Energy company BP has invested $10 million in WasteFuel, a California-based biofuels company to help establish a global network of plants that convert municipal and agricultural waste into bio-methanol, a promising biofuel with lower carbon emissions. This collaboration highlights the potential of bio-methanol in mitigating greenhouse gas emissions, particularly in sectors like shipping.
WasteFuel’s First Plant in the UAE
With BP’s investment, WasteFuel can accelerate its plans to develop its waste-to-bio-methanol plant in the United Arab Emirates (UAE). WasteFuel aims to convert bio-based municipal and agricultural waste into bio-methanol, a more sustainable fuel alternative. The establishment of this plant marks an important step towards achieving lower carbon solutions for various industries.
Addressing Global Waste Production and Emissions
Globally, solid waste production exceeds 2 billion metric tons annually and is expected to rise to 3.4 billion metric tons by 2050. WasteFuel’s innovative approach, utilizing anaerobic digestion and methanol production technologies, holds the potential to transform municipal and agricultural waste into viable, low-emission alternatives like bio-methanol. This conversion process can significantly contribute to reducing the carbon footprint associated with traditional fuels.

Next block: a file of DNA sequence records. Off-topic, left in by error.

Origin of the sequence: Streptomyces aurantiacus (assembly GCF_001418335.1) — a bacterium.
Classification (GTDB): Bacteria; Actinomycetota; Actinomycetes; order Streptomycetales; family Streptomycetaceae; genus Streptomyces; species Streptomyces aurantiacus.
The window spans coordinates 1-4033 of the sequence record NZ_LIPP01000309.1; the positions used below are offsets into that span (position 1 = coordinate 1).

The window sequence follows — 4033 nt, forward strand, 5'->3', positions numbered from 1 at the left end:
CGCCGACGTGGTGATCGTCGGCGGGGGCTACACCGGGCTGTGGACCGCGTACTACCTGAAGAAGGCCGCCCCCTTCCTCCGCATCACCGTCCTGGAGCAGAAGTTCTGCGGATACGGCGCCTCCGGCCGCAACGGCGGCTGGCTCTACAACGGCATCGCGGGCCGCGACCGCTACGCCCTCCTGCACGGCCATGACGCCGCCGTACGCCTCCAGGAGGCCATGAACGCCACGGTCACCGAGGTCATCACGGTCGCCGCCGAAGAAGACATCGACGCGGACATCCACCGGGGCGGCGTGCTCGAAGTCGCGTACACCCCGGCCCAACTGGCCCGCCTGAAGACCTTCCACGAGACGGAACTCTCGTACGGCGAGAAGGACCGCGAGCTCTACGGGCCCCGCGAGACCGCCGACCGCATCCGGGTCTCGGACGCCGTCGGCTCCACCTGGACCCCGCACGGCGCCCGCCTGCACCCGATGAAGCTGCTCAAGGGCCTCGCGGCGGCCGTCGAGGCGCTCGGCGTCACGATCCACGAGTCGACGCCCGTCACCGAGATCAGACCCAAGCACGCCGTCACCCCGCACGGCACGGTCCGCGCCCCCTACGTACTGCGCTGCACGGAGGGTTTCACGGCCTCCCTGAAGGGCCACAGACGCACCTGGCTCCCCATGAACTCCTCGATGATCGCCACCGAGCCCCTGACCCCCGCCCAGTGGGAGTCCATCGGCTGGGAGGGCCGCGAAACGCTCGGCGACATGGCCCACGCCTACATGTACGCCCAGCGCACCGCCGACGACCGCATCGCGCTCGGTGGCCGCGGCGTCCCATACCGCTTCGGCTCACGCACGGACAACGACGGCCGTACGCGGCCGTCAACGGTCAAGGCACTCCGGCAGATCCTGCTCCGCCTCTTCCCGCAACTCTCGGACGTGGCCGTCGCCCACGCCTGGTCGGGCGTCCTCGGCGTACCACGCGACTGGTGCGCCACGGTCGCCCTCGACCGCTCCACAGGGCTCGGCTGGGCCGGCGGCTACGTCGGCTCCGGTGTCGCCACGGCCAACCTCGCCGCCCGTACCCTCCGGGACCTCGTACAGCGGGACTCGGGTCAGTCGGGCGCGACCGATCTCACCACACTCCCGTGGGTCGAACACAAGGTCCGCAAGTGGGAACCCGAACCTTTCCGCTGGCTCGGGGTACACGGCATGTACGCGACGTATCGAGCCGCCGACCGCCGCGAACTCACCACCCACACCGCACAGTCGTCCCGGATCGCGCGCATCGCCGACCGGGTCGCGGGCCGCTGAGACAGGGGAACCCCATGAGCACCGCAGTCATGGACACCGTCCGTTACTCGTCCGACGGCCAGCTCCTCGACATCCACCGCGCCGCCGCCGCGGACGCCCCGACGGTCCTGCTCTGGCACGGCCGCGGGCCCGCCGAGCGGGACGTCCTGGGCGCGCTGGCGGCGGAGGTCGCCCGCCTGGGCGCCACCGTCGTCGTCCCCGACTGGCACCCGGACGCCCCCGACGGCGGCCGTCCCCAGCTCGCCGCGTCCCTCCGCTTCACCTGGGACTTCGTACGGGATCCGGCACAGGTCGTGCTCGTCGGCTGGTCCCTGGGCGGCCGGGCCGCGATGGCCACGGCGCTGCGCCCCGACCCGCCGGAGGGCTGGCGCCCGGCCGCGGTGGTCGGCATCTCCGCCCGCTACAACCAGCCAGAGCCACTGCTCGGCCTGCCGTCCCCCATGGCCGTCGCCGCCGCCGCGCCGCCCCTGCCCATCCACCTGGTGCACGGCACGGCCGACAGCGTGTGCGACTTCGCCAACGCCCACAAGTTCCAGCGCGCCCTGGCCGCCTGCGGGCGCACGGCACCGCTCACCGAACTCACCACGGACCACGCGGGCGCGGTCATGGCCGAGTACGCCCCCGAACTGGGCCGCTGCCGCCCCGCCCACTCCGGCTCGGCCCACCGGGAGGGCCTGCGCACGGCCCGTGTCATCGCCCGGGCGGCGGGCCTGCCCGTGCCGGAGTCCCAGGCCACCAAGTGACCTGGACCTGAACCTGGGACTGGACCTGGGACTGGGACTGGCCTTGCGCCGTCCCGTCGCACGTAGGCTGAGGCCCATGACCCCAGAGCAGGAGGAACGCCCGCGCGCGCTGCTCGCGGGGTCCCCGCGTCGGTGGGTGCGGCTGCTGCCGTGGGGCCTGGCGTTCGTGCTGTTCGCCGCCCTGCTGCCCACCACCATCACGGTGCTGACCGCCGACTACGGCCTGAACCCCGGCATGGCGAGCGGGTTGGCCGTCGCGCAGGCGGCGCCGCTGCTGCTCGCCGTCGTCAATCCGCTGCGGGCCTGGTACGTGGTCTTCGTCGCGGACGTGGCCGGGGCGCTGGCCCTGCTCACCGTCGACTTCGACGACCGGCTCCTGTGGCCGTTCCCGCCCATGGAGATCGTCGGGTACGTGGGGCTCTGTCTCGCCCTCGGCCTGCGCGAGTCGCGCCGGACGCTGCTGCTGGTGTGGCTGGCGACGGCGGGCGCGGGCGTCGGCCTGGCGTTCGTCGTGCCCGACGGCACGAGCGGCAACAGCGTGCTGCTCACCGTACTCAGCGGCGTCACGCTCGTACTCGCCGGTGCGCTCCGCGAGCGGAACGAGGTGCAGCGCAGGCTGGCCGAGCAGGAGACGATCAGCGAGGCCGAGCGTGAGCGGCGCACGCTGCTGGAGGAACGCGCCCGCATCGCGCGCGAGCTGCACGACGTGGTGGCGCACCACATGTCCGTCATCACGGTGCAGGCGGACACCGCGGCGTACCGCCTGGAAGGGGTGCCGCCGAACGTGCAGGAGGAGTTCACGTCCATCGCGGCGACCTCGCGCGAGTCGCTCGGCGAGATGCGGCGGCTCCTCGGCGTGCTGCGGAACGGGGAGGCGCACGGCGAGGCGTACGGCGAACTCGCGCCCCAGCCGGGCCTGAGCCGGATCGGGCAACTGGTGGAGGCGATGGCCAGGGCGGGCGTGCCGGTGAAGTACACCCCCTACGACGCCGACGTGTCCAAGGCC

Bio-Methanol’s Role in Decarbonizing Shipping
Bio-methanol has emerged as a key player in decarbonizing hard-to-abate sectors, including shipping. Maritime transport accounts for approximately 90% of global trade but contributes to around 3% of total greenhouse gas emissions. To achieve net-zero emissions, major shipping companies are transitioning to methanol-ready ships.
Recognizing this, BP is actively working to establish a supply of lower-carbon alternative fuels for the shipping industry and plans to utilize its trading expertise to bring WasteFuel’s bio-methanol to the market.
In addition to the investment, BP and WasteFuel have entered into a memorandum of understanding to collaborate on optimizing bio-methanol production yields and economics. This partnership signifies a commitment to further enhance the efficiency of bio-methanol production processes, and both companies aim to use bio-methanol as a sustainable fuel source.
By 2030, BP aims to deliver around 100,000 barrels per day of biofuels.
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